13 Must-Watch Sports Films
Billions of people around the world love watching films of all kinds of genres. Films about sports or sportsmen and women are often hailed as classics. In this article, I look at 13 sport-related films which you should watch if you get the chance. This article does not include documentaries but does include docudramas.
A working-class boxer who is a debt collector in Philadelphia, Rocky Balboa (Sylvester Stallone), suddenly gets a chance to take on world heavyweight champion Apollo Creed (Carl Weathers) after his opponent injures his hand and all potential replacements are unavailable.
The film was a sleeper hit as it documents the David v Goliath title fight between Balboa and Creed as the former trains hard to take on the champion. The film was something of a breakout hit for Stallone, who was even inducted into the Boxing Hall of Fame in 2011 alongside Mike Tyson and Julio Cesar Chavez.
The film has spawned seven sequels, with Stallone returning in all of them.
Chariots of Fire (1981)
Chariots of Fire is based on the true story of two athletes, Eric Lidell (Ian Charleson, pictured above in real life) and Harold Abrahams (Ben Cross) at the 1924 Olympics in Paris.
Liddell pulls out of the 100m due to his religious beliefs, as it takes place on a Sunday, the son of Scottish missionaries in China, he runs inspired by his religious beliefs. Abrahams, who is Jewish, runs to overcome prejudice, having received anti-semitic abuse during his time at the University of Cambridge.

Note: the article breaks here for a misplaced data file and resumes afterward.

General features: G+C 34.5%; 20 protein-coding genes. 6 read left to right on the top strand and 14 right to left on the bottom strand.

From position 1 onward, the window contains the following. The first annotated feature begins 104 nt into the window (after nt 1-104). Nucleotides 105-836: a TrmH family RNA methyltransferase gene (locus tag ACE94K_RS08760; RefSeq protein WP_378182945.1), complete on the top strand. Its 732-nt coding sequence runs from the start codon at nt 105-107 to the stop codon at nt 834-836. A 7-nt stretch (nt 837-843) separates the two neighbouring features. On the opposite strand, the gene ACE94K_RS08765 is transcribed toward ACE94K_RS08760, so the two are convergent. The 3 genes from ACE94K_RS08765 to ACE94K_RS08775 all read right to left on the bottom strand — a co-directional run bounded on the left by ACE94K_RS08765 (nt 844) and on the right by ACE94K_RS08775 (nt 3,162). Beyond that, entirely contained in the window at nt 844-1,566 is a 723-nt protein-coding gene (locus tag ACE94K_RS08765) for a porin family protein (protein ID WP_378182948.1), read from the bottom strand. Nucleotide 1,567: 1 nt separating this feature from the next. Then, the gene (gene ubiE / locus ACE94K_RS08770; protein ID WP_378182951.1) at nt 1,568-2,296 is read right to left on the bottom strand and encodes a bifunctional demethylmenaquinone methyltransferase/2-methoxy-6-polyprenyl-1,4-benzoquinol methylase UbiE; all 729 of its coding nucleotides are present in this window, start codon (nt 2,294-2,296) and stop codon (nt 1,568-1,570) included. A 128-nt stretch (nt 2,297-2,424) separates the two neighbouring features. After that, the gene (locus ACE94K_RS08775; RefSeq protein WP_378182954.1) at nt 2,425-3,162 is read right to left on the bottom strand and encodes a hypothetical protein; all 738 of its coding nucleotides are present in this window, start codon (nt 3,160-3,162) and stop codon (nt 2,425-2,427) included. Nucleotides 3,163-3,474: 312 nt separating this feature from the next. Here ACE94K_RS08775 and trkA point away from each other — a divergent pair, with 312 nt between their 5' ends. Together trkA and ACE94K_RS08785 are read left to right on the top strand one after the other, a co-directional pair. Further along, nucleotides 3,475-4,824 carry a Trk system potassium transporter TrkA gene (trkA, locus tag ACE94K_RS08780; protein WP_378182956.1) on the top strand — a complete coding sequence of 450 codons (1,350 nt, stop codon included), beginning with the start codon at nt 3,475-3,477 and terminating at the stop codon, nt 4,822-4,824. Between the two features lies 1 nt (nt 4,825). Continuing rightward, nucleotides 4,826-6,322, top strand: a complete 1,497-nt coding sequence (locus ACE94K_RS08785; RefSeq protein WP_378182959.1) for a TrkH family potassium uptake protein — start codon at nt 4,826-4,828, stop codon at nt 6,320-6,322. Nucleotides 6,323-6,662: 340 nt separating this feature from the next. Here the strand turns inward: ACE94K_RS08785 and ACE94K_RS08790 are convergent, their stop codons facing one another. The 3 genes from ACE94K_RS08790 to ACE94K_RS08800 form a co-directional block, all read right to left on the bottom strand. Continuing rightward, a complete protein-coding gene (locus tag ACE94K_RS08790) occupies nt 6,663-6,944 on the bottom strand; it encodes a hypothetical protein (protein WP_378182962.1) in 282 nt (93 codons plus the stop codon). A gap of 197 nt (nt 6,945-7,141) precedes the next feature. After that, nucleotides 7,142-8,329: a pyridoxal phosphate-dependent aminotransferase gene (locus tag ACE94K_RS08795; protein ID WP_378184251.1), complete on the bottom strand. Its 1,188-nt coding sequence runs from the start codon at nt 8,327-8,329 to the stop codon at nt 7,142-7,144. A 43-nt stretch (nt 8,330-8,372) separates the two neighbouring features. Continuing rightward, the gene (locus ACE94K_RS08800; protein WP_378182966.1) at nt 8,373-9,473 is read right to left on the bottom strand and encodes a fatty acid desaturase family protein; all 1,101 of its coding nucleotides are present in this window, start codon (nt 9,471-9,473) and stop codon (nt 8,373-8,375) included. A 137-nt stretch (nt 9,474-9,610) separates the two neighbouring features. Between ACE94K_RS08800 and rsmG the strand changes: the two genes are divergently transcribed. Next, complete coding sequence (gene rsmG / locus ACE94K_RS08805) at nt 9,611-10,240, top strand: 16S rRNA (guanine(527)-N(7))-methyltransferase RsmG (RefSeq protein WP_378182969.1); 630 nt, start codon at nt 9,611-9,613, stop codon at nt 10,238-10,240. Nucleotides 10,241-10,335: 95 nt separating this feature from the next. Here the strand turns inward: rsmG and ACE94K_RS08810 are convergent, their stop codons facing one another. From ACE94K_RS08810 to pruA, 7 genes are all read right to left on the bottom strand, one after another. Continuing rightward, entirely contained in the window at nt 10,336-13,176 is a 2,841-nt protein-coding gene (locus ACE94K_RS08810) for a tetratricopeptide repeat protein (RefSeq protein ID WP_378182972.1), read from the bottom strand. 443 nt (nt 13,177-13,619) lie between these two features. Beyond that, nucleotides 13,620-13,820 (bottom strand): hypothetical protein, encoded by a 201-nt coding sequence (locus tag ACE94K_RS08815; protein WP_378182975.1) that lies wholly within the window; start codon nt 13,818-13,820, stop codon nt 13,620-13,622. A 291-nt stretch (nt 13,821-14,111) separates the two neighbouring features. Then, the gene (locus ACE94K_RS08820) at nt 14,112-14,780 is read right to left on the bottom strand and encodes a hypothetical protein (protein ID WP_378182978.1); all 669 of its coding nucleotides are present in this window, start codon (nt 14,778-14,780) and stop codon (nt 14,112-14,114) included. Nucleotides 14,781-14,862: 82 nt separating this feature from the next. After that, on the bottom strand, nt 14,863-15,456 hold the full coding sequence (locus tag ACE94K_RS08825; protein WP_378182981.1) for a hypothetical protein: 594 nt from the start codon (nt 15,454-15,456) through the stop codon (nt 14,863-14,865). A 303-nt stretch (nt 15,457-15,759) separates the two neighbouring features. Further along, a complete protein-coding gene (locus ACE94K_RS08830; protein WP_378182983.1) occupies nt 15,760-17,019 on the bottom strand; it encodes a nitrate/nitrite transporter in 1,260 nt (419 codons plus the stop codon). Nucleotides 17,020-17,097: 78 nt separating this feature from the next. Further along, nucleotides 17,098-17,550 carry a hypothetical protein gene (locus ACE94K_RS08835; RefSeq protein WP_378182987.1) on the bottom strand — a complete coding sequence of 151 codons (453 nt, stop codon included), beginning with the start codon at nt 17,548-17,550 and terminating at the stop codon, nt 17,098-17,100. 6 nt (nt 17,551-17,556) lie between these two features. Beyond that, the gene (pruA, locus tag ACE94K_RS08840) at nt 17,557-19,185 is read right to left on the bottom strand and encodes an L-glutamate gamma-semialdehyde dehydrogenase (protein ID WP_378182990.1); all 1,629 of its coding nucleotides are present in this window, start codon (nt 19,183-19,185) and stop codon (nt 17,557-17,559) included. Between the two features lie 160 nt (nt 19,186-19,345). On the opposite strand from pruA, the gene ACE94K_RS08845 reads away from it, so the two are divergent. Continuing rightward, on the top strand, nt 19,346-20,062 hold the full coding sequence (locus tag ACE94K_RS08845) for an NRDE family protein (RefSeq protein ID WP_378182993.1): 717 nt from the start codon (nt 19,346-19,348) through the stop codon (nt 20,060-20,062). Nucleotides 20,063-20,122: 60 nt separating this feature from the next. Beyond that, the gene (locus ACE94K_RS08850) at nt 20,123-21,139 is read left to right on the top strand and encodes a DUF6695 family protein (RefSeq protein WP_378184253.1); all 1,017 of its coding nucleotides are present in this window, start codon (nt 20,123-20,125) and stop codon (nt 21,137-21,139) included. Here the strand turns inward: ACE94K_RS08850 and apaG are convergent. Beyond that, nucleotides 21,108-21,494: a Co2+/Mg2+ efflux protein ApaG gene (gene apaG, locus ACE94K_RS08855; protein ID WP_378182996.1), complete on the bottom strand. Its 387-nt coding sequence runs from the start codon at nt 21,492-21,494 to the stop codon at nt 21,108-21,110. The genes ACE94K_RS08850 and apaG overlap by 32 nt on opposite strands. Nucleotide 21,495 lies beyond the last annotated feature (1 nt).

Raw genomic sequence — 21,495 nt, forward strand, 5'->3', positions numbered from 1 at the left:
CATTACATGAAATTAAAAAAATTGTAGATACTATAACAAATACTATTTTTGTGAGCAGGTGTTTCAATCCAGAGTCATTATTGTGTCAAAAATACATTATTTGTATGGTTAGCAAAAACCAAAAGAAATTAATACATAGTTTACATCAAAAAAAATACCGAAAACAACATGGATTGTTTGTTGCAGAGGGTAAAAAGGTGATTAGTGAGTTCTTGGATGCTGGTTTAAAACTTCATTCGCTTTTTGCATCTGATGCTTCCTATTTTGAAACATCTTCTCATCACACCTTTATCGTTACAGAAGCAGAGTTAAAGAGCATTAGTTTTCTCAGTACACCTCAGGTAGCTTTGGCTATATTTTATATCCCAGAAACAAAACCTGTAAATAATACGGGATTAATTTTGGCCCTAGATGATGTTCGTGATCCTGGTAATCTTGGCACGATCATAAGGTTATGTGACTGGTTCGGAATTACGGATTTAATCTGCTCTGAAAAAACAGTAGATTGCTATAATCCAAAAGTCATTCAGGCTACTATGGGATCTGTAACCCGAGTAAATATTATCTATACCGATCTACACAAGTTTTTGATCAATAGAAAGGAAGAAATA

The film takes some historical license with real-life events, but the simplicity of the story of two athletes competing for their country at the Olympics, full of hope and desire whilst pushed on by a now-famous electronic theme song makes this a gripping and awe-inspiring tale.
The Karate Kid (1984)
There is a difference between sport karate and self-defence karate but The Karate Kid features the All-Valley Karate Championship. Daniel LaRusso (Ralph Macchio) and his mother Lucille (Randee Heller) move from Newark to Los Angeles. There, Daniel meets Ali Mills (Elisabeth Shue), but is picked on by her ex-boyfriend Johnny Lawrence (William Zabka), in one attempt at her savage beating, Daniel is saved by Mr Miyagi (Pat Morita, pictured above), who declines to teach him karate, but takes him to a dojo, where John Kreese (Martin Kove) advises him to compete in the championship.